If you need a reminder that the Republican party’s problem with democracy extends beyond the antics of Donald Trump, look no further than Wisconsin. A battle is under way there which began before the January 6 insurrection was even a twinkle in Trump’s eye, and which will do much to determine the future of democracy in America whether Trump ultimately answers for his crimes or not. It’s no exaggeration to say that Wisconsin and its state capitol, Madison, are now the front line of the battle to save American democracy.
In 2011, Republicans gerrymandered Wisconsin’s state legislature so badly that the party can win supermajorities despite losing the popular vote, as it did in 2018. Voters have fought back, and earlier this year they elected Janet Protasiewicz to the state supreme court, ushering in a new liberal majority which looked poised to finally overturn the gerrymander and bring democratic regime change to Madison.
But Wisconsin Republicans have no intention of seeing their undeserved power slip away. They’re proposing to impeach Protasiewicz on spurious charges before she has ruled on a single case, paralyzing the court and leaving the gerrymander intact.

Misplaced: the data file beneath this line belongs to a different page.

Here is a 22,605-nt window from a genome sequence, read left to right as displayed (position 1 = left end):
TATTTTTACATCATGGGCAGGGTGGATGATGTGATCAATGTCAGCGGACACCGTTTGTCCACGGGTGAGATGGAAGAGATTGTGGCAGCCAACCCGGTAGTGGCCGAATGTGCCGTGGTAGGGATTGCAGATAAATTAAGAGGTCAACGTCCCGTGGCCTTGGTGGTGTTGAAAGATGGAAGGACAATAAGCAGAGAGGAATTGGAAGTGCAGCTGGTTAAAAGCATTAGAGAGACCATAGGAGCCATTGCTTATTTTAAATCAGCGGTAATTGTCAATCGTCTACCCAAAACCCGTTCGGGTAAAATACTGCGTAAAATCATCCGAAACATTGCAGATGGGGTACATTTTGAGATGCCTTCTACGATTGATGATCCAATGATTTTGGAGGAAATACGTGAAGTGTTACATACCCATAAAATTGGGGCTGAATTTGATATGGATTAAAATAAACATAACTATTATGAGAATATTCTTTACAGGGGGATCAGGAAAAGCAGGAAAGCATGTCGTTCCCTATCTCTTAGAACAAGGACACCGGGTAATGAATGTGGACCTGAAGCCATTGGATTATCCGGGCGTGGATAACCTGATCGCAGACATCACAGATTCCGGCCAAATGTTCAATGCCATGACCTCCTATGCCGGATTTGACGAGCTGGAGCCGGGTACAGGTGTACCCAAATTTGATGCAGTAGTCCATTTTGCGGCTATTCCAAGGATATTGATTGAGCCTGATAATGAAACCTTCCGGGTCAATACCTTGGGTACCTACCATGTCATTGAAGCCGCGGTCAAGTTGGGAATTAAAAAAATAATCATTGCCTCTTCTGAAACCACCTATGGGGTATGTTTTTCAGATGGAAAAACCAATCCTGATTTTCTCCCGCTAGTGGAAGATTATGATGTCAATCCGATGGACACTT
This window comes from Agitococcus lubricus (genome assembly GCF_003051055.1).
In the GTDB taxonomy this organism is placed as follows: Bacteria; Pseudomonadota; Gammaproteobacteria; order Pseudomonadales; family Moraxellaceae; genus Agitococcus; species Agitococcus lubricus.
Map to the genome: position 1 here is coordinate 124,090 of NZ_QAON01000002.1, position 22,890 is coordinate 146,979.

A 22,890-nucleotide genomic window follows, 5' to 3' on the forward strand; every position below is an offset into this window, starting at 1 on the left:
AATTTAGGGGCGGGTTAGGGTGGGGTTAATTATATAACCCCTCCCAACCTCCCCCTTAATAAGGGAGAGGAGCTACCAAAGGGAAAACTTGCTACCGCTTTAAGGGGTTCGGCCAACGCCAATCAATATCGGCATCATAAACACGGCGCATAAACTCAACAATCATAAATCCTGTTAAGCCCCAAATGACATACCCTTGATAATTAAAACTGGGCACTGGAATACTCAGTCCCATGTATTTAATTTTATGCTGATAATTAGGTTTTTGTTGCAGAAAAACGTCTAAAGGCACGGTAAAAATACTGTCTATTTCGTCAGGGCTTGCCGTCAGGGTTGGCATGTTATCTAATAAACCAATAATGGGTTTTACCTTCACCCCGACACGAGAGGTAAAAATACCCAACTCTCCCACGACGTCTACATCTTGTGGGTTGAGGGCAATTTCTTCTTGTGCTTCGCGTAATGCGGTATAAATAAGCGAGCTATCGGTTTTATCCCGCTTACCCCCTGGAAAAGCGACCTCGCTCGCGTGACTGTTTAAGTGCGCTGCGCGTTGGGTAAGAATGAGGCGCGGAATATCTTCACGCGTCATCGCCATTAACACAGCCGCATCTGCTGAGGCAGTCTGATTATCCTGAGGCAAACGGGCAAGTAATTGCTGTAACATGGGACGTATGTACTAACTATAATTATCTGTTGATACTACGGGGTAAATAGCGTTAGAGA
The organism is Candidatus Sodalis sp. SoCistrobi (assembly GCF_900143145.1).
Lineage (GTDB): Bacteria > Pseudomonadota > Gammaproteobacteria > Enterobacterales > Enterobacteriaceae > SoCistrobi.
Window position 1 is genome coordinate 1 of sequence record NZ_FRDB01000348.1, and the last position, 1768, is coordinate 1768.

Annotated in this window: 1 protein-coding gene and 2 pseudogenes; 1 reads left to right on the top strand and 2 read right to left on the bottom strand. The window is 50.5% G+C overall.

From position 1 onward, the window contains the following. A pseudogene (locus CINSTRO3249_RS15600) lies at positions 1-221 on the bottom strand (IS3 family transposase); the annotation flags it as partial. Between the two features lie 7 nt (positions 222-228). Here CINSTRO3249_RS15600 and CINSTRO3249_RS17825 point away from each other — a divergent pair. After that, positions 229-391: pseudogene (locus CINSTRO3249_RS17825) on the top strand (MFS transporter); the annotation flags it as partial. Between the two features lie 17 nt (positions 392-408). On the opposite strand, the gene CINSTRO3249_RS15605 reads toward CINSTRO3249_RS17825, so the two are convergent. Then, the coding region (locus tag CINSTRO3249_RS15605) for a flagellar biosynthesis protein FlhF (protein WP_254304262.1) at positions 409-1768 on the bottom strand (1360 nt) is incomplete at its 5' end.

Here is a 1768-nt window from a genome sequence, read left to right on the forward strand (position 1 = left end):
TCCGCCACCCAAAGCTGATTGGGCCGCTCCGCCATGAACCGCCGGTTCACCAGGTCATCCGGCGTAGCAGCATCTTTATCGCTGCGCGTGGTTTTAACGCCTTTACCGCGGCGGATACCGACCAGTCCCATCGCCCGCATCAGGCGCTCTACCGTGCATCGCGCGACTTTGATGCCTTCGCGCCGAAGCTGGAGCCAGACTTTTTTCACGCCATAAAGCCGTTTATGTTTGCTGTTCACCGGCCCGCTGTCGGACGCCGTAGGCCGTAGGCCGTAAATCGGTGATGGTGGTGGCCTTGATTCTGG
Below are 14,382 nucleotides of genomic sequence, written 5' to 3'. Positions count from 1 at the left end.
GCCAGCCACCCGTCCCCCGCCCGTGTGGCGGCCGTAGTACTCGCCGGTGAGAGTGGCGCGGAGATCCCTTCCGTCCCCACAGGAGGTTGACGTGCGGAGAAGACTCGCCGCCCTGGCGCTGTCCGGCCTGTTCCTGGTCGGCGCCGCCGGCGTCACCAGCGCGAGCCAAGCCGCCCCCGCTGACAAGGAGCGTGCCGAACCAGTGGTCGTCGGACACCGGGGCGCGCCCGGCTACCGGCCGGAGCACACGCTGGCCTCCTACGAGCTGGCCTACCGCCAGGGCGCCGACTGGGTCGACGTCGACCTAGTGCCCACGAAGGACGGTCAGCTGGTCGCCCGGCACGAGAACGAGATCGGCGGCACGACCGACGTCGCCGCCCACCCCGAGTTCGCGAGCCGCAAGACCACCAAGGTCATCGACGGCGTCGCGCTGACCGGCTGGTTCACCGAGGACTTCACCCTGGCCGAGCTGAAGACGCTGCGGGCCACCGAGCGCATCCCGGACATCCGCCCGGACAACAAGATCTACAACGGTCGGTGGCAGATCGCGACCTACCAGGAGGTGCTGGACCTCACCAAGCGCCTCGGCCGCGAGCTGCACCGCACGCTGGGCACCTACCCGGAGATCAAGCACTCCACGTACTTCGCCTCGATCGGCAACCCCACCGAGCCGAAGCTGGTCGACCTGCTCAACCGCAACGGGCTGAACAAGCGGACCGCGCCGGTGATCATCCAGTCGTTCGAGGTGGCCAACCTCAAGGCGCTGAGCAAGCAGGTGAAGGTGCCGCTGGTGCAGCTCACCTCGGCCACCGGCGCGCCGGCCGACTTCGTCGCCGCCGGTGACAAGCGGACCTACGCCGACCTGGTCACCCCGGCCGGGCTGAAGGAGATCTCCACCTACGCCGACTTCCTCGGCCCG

When Trump argued that he was the real winner of the election because the votes of people living in Democratic-leaning urban areas were somehow fraudulent and should not count, he was repeating arguments that Wisconsin Republicans had already honed. The speaker of the state assembly, Robin Vos, has explained that the state’s gerrymander is fair because “if you took Madison and Milwaukee out of the state election formula, we would have a clear majority”. Because Madison and Milwaukee are the parts of the state with the largest concentration of non-white voters, Vos has revealed what the Wisconsin gerrymander is really about: race. [Continue reading…]